KANSAS CITY, Mo. -- Kansas City Power and Light executives in Kansas City, Missouri, are making a difference in the lives of middle and high school girls.
KCP&L leaders are trying to interest more girls in STEM careers, so they created a game to help girls learn about possible STEM careers and how those careers could bring them professional and personal fulfillment.
In late September, the group hosted Awesome Ambitions, a college and career readiness program for 8th through 12th grade girls from the Kansas City metro area.
Cynthia Newsome is the founder and president of the group, which is sponsored in-part by the E.W. Scripps Company, parent company of 41 Action News.
The students were invited to KCP&L Headquarters at 1200 Main Street in Kansas City.
Each student received an identity sheet, giving them their career title, description and salary.
Engineer Sarah Whitman lead the girls through a series of steps to create a budget based on their salary.
With their budget guidelines, the girls were able to shop for transportation, housing, food, clothing and entertainment. They did have to make sure they had money set-aside for savings.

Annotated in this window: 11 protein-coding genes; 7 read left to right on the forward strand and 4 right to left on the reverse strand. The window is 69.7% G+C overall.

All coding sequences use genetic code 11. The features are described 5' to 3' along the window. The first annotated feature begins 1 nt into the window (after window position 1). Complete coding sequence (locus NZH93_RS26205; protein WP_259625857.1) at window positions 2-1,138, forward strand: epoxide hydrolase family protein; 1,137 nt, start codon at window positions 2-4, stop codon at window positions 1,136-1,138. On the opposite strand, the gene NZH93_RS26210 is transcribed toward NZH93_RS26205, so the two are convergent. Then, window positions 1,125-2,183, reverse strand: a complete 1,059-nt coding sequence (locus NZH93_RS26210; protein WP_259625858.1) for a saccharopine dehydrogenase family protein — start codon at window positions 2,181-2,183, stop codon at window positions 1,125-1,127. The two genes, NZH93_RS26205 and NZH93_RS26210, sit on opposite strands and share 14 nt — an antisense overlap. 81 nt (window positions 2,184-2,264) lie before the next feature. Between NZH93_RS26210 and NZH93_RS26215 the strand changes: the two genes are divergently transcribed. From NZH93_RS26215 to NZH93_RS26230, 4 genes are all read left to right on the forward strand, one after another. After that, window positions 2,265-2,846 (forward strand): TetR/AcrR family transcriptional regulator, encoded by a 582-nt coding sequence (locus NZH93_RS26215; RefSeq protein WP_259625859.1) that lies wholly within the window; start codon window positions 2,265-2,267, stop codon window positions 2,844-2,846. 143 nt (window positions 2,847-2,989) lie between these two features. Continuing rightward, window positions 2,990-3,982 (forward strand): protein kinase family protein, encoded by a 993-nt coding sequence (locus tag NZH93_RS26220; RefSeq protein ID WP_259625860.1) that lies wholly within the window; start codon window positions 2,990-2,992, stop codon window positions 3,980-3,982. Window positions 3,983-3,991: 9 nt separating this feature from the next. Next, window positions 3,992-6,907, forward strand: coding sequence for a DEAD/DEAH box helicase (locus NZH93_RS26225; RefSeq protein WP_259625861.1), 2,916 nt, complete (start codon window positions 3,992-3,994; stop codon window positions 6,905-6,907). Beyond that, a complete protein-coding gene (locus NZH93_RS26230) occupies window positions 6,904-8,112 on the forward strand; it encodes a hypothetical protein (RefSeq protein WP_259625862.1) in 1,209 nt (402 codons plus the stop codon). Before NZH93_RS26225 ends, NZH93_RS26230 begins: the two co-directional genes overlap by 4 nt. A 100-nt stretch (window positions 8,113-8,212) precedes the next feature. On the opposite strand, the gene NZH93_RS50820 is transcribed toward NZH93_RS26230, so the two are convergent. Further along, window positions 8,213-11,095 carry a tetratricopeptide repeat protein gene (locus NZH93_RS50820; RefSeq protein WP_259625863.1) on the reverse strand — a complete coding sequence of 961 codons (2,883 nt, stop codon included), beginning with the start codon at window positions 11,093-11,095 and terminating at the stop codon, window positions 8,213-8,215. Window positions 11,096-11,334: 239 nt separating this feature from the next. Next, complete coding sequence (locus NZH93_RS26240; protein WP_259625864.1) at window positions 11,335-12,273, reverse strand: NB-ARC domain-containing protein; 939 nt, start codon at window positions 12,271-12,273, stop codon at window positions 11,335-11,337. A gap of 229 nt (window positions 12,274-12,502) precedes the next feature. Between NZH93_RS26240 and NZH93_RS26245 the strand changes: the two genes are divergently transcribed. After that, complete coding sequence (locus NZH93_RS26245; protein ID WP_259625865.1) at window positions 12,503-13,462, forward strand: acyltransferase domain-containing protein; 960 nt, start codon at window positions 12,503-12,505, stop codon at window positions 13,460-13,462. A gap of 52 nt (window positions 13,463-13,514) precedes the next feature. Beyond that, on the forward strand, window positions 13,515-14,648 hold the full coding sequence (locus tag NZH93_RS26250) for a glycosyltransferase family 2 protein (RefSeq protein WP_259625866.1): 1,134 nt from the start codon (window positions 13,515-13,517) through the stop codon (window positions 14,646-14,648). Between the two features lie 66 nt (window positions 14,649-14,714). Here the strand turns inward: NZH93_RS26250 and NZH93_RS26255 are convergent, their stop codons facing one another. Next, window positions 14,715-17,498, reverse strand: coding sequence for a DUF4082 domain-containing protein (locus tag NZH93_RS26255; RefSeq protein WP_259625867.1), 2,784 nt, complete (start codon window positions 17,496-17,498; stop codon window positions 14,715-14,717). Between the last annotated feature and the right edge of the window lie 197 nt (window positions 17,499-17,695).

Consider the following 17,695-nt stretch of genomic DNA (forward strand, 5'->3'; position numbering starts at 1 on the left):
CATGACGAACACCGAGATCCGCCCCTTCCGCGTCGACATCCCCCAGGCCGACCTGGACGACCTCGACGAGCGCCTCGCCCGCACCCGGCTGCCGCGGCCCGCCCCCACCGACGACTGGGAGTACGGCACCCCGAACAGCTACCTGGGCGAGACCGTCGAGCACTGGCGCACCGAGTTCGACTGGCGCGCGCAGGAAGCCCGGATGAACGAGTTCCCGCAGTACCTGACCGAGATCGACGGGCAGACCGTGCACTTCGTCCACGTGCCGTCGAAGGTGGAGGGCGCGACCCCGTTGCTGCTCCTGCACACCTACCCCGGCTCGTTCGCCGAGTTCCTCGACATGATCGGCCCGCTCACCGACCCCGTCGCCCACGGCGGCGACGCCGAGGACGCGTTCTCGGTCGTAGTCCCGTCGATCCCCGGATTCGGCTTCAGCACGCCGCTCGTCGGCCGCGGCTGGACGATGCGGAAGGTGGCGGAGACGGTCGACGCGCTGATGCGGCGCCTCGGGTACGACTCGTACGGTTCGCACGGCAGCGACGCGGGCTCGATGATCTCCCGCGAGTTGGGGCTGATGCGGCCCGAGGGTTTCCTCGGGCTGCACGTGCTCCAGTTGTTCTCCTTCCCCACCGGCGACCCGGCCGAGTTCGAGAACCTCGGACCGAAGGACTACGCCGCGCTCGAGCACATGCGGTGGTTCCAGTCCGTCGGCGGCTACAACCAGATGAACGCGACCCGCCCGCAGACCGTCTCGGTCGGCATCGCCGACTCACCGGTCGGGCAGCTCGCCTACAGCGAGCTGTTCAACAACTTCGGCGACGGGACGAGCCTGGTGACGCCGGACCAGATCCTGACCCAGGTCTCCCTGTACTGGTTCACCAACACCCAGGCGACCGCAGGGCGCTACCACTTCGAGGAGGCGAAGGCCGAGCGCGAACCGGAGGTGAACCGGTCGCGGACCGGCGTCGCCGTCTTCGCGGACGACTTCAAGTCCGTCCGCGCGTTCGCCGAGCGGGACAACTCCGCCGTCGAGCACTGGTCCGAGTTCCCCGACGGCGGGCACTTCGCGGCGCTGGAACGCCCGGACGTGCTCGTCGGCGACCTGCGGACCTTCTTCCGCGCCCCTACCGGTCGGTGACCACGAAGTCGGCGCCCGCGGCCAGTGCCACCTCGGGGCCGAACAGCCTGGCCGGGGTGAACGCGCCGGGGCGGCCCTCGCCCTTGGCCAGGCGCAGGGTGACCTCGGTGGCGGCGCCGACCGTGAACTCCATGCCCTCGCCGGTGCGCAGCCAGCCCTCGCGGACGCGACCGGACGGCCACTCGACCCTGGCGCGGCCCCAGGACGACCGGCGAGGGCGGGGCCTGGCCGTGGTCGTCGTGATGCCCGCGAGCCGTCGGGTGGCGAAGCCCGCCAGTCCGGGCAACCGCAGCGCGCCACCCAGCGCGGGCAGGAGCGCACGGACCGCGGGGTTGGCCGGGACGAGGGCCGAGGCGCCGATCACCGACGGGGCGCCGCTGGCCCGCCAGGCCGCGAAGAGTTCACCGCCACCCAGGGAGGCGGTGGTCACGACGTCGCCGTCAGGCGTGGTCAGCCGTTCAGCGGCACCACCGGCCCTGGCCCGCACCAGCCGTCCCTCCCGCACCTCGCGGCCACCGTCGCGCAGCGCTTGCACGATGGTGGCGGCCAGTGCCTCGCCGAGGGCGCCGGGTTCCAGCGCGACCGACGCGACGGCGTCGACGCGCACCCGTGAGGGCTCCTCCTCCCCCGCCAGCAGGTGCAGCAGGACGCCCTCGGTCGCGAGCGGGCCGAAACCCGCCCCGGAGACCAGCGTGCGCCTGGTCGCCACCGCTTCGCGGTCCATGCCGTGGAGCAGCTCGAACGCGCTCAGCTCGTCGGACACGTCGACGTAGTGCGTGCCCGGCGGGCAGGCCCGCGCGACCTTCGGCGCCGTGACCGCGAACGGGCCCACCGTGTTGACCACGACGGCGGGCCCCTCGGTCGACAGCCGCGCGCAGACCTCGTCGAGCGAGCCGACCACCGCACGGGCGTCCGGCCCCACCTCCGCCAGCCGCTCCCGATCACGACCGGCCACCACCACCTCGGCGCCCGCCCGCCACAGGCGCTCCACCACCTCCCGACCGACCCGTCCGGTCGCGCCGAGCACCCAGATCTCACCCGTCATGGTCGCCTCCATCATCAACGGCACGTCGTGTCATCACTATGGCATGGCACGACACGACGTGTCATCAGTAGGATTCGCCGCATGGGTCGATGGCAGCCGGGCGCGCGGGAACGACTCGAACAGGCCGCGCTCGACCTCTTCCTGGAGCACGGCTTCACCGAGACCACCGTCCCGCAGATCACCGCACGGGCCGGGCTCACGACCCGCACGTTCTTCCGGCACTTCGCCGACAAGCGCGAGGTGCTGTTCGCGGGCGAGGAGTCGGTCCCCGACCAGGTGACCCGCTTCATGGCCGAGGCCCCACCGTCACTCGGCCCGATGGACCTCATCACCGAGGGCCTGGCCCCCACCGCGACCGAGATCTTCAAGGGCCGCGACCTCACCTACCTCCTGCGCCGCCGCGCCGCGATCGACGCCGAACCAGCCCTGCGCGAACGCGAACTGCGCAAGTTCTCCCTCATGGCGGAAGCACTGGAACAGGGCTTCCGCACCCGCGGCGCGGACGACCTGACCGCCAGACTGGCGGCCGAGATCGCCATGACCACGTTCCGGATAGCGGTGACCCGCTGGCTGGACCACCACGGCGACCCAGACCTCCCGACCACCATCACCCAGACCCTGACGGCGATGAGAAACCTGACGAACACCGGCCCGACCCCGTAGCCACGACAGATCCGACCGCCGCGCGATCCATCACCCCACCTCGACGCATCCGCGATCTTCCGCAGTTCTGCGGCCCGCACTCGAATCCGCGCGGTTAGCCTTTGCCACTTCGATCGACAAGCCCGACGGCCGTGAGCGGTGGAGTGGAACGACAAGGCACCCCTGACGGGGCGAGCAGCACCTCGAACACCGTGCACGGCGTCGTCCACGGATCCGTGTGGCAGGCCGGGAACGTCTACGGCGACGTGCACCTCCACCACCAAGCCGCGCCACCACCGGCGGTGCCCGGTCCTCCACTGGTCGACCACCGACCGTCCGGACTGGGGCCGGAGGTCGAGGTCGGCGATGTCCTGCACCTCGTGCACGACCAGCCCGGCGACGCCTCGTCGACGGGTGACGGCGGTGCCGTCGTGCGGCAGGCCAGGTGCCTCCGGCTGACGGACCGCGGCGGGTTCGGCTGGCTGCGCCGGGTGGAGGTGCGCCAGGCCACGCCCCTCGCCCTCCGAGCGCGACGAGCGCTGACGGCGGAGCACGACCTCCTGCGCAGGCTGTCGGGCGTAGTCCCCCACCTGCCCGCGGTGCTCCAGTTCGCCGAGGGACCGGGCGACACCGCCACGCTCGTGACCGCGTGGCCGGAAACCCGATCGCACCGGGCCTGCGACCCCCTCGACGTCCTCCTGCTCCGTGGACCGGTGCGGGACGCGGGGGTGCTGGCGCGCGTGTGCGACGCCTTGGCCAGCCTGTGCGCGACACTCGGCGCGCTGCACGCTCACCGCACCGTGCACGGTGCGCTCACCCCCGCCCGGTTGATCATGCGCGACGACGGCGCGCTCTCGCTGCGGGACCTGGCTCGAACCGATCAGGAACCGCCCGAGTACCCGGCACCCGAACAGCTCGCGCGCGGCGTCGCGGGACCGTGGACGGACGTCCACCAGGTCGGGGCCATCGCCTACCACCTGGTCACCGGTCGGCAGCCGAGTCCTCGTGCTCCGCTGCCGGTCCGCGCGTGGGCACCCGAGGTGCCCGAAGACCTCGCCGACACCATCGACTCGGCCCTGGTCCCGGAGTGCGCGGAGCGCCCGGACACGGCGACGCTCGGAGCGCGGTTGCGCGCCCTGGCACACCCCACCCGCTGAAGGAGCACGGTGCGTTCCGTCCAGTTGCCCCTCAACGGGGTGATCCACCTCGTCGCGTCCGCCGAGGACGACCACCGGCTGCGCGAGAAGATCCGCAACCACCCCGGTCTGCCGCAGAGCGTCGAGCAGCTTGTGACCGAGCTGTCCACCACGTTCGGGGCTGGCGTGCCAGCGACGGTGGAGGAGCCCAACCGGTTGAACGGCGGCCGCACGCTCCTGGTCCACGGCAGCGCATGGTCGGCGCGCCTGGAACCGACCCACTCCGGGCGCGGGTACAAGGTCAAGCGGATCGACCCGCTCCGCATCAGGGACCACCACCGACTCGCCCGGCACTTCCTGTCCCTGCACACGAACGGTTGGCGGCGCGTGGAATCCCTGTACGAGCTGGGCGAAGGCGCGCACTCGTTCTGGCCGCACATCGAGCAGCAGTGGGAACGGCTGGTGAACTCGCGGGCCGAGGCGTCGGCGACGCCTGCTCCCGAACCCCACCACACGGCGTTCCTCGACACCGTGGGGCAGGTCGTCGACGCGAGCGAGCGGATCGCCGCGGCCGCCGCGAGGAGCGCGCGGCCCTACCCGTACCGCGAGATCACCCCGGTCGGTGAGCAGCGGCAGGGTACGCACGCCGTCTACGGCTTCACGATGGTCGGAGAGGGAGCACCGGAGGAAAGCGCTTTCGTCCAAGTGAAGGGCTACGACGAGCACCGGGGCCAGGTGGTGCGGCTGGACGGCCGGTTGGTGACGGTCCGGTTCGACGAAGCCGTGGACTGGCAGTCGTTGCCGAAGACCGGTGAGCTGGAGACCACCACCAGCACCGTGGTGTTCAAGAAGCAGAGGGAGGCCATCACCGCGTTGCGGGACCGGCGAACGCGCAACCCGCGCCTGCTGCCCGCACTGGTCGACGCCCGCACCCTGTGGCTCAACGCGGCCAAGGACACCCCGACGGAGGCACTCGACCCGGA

Kelly Murphy, Sarah Whitman, Jammal Nelson, Maria Wilson, Monakisha Jones, Rita Barrett and Tiffany Wheeler were leaders in the activities and also talked with the girls about STEM careers.
"Very often it's hard for young people to connect a career choice with how that will impact their lives professionally and personally," said Whitman.
STEM careers had high-paying salaries; but the girls understood that money isn't everything.
"I realized that I could choose a career that might not pay as much, but I can still manage to live in a nice place and drive a nice car, if I budget," said Ja'mya, an Awesome Ambitions girl.
Some girls also learned their interests and skills could be adapted for STEM careers they had not considered before the career game.